What are the direct & indirect lab. methods for diagnosing G6PD deficiency?
Here is a recent review paper which includes this description for G6PD diagnosis:
"The definitive diagnosis of G6PD deficiency is based on the estimation of enzyme activity, by quantitative spectrophotometric analysis of the rate of NADPH production from NADP. For rapid population screening, several semiquantitative methods have been applied, such as the dye-decolouration test developed by Motulsky in 1961, and fluorescent spot tests, which indicate G6PD deficiency when the blood spot fails to fluoresce under ultraviolet light. Other semiquantitative tests have been used, but require definitive testing to confirm an abnormal result. and "
Here is some elaboration from Wikipedia:
"The diagnosis is generally suspected when patients from certain ethnic groups (see below) develop anemia, jaundice and symptoms of hemolysis after challenge to any of the above causes, especially when there is a positive family history.
Generally, tests will include:
- Complete blood count and reticulocyte count; in active G6PD, Heinz bodies can be seen in red blood cells on a blood film;
- Liver enzymes (to exclude other causes of jaundice);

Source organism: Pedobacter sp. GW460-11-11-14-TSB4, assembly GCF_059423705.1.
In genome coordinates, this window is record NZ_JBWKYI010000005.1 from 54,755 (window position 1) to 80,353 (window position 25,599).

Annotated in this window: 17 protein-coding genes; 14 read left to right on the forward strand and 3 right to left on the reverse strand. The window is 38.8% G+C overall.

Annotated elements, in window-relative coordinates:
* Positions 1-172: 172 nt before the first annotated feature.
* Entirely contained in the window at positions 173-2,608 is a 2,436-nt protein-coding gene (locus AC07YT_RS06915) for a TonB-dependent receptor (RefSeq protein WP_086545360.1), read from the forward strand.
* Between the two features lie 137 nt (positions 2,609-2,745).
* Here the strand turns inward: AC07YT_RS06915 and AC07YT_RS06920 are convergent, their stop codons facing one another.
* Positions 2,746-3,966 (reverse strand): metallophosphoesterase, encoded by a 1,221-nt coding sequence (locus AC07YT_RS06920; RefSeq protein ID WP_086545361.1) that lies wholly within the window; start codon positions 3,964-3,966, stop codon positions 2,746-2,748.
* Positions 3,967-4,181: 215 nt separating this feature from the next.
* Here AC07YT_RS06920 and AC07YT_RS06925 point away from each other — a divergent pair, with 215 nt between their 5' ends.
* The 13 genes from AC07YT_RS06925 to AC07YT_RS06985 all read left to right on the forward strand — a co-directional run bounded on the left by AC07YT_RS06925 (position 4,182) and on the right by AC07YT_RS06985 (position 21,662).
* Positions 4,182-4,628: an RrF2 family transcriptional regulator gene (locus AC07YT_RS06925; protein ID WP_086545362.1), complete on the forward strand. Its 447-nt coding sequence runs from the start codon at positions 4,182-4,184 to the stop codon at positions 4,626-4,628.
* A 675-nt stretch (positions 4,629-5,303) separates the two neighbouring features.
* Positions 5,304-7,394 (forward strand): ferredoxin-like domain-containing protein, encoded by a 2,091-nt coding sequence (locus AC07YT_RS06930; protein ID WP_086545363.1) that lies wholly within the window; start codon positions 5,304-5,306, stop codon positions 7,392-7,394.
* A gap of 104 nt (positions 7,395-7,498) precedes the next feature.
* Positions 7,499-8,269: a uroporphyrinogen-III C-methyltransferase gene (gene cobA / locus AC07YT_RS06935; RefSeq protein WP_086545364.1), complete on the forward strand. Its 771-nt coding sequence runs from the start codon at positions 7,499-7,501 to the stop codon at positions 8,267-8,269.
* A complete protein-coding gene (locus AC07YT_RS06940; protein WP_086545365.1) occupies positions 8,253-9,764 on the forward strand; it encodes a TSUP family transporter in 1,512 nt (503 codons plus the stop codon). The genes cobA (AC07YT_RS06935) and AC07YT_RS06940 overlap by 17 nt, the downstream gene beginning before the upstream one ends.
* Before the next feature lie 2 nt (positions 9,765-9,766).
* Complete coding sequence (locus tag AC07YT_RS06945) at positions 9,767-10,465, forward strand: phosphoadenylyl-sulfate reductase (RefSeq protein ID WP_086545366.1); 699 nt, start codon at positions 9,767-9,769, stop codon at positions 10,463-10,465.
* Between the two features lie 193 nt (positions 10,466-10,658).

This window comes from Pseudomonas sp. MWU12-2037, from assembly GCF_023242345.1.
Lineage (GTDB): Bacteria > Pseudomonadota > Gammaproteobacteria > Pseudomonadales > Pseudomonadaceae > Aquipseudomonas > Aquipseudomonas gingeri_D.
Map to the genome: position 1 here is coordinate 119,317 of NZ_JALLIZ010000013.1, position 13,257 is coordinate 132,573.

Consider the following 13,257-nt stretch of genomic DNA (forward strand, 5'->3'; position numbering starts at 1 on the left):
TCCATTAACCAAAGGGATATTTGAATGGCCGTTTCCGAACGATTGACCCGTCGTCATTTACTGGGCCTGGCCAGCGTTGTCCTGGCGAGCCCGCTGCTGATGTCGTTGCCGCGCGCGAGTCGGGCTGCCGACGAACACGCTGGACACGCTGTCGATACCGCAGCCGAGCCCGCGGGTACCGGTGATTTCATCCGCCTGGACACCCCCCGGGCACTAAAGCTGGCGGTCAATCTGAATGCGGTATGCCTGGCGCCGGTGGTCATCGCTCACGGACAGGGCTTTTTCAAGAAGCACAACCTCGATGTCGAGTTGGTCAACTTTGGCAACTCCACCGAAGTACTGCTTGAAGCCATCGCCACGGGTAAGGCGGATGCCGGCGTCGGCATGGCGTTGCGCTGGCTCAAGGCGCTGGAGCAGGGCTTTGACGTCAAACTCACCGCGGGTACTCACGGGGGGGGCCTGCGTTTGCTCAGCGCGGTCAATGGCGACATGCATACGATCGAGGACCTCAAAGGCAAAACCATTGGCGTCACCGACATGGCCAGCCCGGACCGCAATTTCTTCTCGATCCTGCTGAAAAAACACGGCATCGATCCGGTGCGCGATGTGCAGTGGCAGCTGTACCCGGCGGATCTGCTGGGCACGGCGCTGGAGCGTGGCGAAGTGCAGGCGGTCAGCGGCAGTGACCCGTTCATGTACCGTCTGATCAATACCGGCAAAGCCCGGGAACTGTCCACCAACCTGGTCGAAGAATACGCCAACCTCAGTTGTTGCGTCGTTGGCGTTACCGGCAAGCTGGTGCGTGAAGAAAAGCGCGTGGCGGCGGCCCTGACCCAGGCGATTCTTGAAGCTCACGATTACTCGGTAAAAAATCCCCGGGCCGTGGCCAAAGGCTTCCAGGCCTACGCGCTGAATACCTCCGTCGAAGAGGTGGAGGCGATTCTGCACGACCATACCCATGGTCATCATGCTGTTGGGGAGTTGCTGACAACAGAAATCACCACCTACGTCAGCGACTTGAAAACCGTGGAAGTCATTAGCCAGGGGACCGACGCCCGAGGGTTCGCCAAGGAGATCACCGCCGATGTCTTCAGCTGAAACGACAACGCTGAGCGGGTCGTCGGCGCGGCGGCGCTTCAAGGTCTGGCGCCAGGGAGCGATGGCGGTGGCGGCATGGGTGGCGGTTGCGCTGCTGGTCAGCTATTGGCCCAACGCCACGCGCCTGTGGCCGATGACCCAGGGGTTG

- Haptoglobin (decreased in hemolysis);
- A "direct antiglobulin test" (Coombs' test) - this should be negative, as hemolysis in G6PD is not immune-mediated;
- TSH measurement.
When there are sufficient grounds to suspect G6PD, a direct test for G6PD is the "Beutler fluorescent spot test", which has largely replaced an older test (the Motulsky dye-decolouration test). Other possibilities are direct DNA testing and/or sequencing of the G6PD gene.
The Beutler fluorescent spot test is a rapid and inexpensive test that visually identifies NADPH produced by G6PD under ultraviolet light. When the blood spot does not fluoresce, the test is positive; it can be false-positive in patients who are actively hemolysing. It can therefore only be done several weeks after a hemolytic episode.
When a macrophage in the spleen "sees" an RBC with a Heinz body, it removes the precipitate and a small piece of the membrane, leading to characteristic "bite cells". However, if a large number of Heinz bodies are produced, as in the case of G6PD deficiency, some Heinz bodies will nonetheless be visible when viewing RBCs that have been stained with crystal violet. This easy and inexpensive test can lead to an initial presumption of G6PD deficiency, which can be confirmed with the other tests."
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